Communication and Perception

Food Habits

Ctenomys sociabilis is strictly herbivorous, eating a variety of grasses and sedges. The grass genus Poa comprises the primary component of its diet. C. sociabilis forages just outside the burrow opening, emerging to about its waist. It crops vegetation in a circle around the entrance. Small piles of grass are found inside the burrow suggesting that C. sociabilis hoards the vegetation in its burrow (E. A. Lacey, 1999, personal communication).

Economic Importance for Humans: Negative

The range of C. sociabilis is used by humans as grazing land for cattle and sheep. Often burrowing animals have a negative impact on grazing animals due to the holes of their burrows which may cause injury to either cattle or horses. However, the presence of the tuco-tucos does not seem to have a direct negative impact on locals. Nontheless, the current Argentian conservation status of C. sociabilis as a species of special concern might lead to regulation of human acitvites such as sheep running (E. A. Lacey, 1999, personal communication).

Conservation Status

The IUCN listing is lower risk/near threatened. Local status in Argentina is as a "species of special concern." This is likely due to the narrow endemism of the species (E. A. Lacey, 1999, personal communication).

Contributors

Yair Chaver (author), University of California, Berkeley, James Patton (editor), University of California, Berkeley.

Glossary

Neotropical

living in the southern part of the New World. In other words, Central and South America.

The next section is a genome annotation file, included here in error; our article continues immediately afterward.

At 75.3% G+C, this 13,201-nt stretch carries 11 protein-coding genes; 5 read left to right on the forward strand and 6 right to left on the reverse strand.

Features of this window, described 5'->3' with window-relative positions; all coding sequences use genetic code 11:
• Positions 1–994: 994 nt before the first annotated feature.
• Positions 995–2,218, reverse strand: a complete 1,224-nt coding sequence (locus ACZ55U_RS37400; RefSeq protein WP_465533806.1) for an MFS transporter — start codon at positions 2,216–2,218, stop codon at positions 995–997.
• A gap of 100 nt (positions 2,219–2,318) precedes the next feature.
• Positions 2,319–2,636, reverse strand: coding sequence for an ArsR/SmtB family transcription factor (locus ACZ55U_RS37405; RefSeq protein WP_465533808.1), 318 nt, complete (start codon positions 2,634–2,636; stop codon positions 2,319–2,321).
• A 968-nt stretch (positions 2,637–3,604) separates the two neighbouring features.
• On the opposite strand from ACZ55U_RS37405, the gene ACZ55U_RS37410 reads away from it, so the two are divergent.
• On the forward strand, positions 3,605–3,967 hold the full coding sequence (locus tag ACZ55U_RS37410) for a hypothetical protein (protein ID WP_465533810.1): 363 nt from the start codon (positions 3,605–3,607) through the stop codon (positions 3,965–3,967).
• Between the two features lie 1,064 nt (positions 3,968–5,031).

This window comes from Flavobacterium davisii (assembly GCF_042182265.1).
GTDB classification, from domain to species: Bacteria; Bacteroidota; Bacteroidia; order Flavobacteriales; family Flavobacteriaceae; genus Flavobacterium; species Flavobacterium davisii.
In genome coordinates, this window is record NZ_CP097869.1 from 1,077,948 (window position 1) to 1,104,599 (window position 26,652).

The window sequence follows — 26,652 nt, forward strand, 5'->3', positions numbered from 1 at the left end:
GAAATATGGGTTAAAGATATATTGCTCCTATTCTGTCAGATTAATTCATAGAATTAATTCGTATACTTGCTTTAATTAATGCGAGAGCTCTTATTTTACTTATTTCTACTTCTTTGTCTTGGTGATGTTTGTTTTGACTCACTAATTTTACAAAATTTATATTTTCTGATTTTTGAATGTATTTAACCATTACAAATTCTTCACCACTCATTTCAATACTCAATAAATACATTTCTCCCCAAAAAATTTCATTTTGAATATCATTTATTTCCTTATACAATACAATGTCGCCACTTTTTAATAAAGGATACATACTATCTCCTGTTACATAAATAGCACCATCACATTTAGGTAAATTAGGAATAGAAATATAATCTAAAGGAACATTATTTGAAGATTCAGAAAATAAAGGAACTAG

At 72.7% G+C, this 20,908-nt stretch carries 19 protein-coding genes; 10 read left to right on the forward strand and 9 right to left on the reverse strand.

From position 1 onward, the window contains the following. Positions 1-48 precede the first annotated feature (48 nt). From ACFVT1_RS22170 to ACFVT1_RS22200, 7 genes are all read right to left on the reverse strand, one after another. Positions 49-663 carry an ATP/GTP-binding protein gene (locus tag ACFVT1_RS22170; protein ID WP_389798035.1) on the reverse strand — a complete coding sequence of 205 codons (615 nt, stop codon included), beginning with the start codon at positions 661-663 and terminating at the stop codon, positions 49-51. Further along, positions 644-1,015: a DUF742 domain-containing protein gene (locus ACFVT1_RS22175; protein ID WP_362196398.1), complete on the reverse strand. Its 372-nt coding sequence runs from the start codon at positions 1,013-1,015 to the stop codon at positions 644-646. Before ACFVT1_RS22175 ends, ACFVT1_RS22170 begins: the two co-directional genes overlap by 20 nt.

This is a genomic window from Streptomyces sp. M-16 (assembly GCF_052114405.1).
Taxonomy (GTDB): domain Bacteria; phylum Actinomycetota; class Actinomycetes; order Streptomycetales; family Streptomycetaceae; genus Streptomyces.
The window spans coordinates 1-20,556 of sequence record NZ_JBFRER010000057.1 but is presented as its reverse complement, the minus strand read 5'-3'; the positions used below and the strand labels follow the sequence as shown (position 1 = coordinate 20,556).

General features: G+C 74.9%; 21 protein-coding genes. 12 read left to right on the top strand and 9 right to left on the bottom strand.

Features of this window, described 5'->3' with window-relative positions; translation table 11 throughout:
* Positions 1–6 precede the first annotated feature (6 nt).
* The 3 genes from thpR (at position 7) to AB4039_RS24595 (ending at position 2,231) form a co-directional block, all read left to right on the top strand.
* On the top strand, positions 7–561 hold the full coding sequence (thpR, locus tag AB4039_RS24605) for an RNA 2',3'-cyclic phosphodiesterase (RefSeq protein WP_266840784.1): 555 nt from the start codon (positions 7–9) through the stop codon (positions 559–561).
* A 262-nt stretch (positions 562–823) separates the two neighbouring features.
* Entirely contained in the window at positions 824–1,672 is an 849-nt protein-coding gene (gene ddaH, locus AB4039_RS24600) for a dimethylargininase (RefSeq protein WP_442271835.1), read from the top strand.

World Map

bilateral symmetry

having body symmetry such that the animal can be divided in one plane into two mirror-image halves. Animals with bilateral symmetry have dorsal and ventral sides, as well as anterior and posterior ends. Synapomorphy of the Bilateria.

chemical

uses smells or other chemicals to communicate

endothermic

animals that use metabolically generated heat to regulate body temperature independently of ambient temperature. Endothermy is a synapomorphy of the Mammalia, although it may have arisen in a (now extinct) synapsid ancestor; the fossil record does not distinguish these possibilities. Convergent in birds.

folivore

an animal that mainly eats leaves.

herbivore

An animal that eats mainly plants or parts of plants.

motile

having the capacity to move from one place to another.

native range

the area in which the animal is naturally found, the region in which it is endemic.